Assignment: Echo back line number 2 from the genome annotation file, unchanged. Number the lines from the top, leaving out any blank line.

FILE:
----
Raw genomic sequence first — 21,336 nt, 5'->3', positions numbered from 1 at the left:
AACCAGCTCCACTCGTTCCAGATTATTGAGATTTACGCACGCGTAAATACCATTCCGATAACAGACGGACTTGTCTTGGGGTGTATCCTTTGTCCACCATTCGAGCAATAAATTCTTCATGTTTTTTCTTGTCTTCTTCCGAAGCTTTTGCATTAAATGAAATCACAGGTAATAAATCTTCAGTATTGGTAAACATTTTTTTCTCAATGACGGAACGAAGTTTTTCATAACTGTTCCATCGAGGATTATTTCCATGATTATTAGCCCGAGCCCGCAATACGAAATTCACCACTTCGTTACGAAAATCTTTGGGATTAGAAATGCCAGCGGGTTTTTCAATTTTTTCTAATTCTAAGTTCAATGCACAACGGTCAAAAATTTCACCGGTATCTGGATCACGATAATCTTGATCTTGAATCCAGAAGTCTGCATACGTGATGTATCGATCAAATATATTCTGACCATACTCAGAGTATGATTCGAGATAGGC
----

AACCAGCTCCACTCGTTCCAGATTATTGAGATTTACGCACGCGTAAATACCATTCCGATAACAGACGGACTTGTCTTGGGGTGTATCCTTTGTCCACCATTCGAGCAATAAATTCTTCATGTTTTTTCTTGTCTTCTTCCGAAGCTTTTGCATTAAATGAAATCACAGGTAATAAATCTTCAGTATTGGTAAACATTTTTTTCTCAATGACGGAACGAAGTTTTTCATAACTGTTCCATCGAGGATTATTTCCATGATTATTAGCCCGAGCCCGCAATACGAAATTCACCACTTCGTTACGAAAATCTTTGGGATTAGAAATGCCAGCGGGTTTTTCAATTTTTTCTAATTCTAAGTTCAATGCACAACGGTCAAAAATTTCACCGGTATCTGGATCACGATAATCTTGATCTTGAATCCAGAAGTCTGCATACGTGATGTATCGATCAAATATATTCTGACCATACTCAGAGTATGATTCGAGATAGGC